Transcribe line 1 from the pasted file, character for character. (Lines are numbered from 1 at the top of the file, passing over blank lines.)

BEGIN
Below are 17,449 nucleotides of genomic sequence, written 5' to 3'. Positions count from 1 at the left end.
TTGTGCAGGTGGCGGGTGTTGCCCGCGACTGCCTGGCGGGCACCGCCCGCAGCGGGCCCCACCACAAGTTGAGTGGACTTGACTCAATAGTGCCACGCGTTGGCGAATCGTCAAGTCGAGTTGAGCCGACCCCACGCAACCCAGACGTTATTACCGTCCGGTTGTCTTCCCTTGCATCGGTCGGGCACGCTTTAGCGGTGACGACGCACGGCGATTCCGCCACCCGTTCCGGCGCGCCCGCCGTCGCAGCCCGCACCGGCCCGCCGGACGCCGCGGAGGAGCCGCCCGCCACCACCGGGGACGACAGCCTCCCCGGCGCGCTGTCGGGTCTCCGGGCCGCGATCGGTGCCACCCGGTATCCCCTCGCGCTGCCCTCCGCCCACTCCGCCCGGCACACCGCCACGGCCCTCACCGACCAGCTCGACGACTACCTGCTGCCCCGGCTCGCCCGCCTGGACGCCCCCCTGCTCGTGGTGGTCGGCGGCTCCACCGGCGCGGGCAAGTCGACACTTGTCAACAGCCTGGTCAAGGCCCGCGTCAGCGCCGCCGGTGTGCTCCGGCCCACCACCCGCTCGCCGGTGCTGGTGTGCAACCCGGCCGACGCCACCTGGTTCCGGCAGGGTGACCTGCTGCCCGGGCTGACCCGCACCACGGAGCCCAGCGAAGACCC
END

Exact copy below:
Below are 17,449 nucleotides of genomic sequence, written 5' to 3'. Positions count from 1 at the left end.